“Our results should give patients and providers comfort that liraglutide can safely improve outcomes beyond the core treatment of type 2 diabetes. In addition, liraglutide reduced the risk of the most serious complications associated with the disease, including the risk of death. It is exciting to see such a broad-based benefit for patients who took liraglutide because most prior trials of diabetes medication have not shown such benefits,” said lead investigator John B. Buse who is a professor at the North Carolina School of Medicine.
Cardiovascular diseases are the primary cause of death in patients suffering from diabetes. According to a study published in 2015, cardiovascular diseases were the leading cause of death in 28.7 percent of the diabetes cases.
The results of the trial give physicians the opportunity to focus on reducing overall risks on their patients, then just on reducing sugar levels on their systems.
The LEADER trial also has shown that the medicine doesn’t increase heart risks on patients, rather it reduces them.
The drug works by being injected into the patient on a once-a-day basis, and assembles the human metabolic hormone called Glucagon-like peptide-1 (GLP’1).
The medicine helps to improve the control of blood glucose and reduces hyperglycemia, thanks to the increment of insulin secretion in the body. It also increases glucose levels ( if needed), delays gastric emptying.
The medicine has to be proven to have more advantages than other therapies for type two diabetes, for example, it stimulates insulin secretion only when blood glucose levels are high this prevents overshooting the human body with insulin.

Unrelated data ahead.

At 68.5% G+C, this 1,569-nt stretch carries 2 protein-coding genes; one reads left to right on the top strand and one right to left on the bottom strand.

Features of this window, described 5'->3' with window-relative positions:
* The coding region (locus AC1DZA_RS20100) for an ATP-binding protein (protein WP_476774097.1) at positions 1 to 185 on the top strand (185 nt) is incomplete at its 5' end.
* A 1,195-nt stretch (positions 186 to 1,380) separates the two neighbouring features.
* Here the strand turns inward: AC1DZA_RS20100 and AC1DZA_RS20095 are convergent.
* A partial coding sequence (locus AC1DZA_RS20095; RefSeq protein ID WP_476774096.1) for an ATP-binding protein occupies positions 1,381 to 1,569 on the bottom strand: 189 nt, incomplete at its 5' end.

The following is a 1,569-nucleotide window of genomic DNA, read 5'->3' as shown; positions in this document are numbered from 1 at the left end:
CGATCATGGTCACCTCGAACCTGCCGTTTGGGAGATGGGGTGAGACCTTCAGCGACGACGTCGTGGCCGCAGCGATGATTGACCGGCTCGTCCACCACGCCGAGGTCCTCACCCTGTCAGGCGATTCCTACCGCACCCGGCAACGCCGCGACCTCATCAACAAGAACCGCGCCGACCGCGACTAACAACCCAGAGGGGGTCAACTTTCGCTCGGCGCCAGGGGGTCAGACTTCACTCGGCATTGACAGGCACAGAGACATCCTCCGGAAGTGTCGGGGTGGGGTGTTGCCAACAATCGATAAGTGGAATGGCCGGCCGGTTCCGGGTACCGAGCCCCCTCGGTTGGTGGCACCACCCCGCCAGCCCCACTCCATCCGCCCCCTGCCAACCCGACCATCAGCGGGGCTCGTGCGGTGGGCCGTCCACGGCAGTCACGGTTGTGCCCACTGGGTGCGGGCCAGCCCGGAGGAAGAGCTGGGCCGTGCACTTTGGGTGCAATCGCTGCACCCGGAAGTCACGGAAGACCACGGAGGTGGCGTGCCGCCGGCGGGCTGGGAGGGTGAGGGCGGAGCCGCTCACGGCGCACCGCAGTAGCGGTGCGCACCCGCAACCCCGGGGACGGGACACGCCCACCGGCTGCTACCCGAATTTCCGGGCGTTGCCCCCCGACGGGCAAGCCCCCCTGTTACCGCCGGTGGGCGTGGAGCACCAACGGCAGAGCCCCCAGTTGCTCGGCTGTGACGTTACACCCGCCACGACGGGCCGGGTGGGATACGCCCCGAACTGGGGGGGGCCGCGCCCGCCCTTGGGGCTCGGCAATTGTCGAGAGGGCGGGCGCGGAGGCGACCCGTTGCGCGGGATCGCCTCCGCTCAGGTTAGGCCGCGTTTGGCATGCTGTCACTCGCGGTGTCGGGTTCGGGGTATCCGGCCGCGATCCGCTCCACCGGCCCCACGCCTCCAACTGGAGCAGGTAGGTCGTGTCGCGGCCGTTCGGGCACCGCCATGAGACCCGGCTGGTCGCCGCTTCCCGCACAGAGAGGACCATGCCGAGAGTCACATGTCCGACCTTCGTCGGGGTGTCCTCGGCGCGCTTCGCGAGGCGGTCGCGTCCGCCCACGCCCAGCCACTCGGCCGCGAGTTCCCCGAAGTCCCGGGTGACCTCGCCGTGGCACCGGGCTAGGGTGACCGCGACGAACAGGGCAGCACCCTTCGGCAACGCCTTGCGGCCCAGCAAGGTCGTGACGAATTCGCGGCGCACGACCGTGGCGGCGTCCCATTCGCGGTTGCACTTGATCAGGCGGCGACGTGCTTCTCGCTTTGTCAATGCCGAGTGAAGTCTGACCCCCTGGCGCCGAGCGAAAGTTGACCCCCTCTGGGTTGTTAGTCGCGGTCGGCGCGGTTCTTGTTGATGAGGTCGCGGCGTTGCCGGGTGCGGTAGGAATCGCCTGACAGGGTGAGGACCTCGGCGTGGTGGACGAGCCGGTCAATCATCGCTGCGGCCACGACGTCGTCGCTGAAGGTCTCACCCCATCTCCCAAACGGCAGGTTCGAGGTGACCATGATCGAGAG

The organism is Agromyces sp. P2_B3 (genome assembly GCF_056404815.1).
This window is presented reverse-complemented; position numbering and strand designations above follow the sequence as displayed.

Risks of hyperglycemia decline when using the medicine, it decreases appetite and inhibits weight gain and lowers triglyceride levels.
The medicine has also been related and compared to other Type 2 Diabetes treatments, for having adverse effects that include higher rates on Thyroid cancer concerns and pancreatitis.
— alfonso bellia (@alfonsobellia) June 14, 2016
Liraglutide was evaluated for thyroid cancer concerns, showing that 1.3 out of 1000 patients showed thyroid tumors. Compared with a 1.0 out of 1000 patients with other medicines.
The FDA commented on the matter and said that serum calcitonin which is a biomarker that could result in thyroid cancer had increased in liraglutide patients but within normal rates and would be monitored.
A Josh Hopkins research group showed in 2013 statistical data that associated patients hospitalized with pancreatitis that had a previous history with Liraglutide. Both the FDA and the EMA studied statistics and concluded it was inconsistent.
Other studies on the medicine
A study held on mice in 2010 with a variant of the drug given orally, found that the medication reduced damages caused by dementia and helped with memory. According to the study, mice had dementia and had better performances.
This study has been continued by the Imperial College of London, who began a trial study in 2015 with 200 men and women surrounding their 50s, that had early stages of Alzheimer to prove this matter.
Source: PR Newswire